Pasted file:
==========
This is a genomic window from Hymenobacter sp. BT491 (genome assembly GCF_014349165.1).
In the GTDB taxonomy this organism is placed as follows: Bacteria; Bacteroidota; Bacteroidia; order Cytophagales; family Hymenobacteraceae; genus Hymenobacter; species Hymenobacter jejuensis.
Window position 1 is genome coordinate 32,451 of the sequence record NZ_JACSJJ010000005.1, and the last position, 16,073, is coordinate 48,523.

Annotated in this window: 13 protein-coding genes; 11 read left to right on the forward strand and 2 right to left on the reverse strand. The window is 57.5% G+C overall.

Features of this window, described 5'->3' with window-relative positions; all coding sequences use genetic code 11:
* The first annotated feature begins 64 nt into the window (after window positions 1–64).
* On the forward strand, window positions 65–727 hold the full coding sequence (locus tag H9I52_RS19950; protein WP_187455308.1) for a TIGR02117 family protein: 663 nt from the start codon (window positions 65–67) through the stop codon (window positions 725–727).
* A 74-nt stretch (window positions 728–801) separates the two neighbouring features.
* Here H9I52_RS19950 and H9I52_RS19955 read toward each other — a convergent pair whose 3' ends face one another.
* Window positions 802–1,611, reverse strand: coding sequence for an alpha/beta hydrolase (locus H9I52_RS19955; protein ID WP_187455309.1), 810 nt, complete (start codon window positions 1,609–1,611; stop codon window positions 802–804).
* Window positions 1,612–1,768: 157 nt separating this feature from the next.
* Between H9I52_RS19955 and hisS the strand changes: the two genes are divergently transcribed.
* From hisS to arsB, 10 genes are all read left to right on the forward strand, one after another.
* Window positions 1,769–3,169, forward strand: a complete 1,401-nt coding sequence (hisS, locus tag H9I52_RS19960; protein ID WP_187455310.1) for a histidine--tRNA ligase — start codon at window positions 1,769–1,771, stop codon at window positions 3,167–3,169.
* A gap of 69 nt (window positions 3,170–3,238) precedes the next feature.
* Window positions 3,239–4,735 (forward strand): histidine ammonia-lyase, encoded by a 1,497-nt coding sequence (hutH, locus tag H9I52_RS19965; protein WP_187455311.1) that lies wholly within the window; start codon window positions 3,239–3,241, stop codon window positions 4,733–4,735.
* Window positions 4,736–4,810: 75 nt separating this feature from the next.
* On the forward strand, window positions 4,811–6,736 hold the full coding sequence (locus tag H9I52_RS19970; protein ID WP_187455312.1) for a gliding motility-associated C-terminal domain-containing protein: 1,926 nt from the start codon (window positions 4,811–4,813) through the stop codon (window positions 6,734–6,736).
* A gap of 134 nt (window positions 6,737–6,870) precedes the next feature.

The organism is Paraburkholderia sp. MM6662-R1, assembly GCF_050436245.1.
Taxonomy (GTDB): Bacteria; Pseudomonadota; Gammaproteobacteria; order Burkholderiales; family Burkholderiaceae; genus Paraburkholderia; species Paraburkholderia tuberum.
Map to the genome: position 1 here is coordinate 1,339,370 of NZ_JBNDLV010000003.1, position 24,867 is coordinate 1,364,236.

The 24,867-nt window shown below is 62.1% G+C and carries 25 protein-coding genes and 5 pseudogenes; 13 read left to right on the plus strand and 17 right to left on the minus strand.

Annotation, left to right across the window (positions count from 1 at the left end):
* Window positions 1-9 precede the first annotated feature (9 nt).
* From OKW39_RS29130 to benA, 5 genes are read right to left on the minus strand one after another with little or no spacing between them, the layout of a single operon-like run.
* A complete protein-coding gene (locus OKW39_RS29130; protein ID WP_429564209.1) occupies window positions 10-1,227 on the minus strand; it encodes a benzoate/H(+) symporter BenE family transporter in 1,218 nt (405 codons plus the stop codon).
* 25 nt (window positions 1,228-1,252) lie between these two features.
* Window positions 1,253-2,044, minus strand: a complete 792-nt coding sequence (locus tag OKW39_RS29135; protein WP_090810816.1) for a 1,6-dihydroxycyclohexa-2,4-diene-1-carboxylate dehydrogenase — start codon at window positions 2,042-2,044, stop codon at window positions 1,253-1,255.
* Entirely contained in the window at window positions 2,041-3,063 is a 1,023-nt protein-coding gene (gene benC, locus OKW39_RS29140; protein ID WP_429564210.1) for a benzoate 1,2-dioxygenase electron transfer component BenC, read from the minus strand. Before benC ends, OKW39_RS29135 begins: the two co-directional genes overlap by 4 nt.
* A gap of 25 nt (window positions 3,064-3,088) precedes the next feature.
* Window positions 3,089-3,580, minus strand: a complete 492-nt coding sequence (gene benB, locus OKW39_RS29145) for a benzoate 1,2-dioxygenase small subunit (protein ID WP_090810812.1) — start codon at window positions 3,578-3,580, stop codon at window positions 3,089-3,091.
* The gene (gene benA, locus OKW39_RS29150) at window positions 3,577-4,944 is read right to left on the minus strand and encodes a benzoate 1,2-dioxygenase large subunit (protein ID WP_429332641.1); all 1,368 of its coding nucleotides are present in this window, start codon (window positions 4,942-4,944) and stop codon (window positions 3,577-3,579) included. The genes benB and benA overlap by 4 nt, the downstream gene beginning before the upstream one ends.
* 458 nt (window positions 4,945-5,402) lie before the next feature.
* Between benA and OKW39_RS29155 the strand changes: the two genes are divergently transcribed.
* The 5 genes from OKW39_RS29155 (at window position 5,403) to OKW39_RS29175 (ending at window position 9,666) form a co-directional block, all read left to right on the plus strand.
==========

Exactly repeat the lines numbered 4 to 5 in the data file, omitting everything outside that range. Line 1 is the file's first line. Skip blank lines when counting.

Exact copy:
Annotated in this window: 13 protein-coding genes; 11 read left to right on the forward strand and 2 right to left on the reverse strand. The window is 57.5% G+C overall.

Features of this window, described 5'->3' with window-relative positions; all coding sequences use genetic code 11: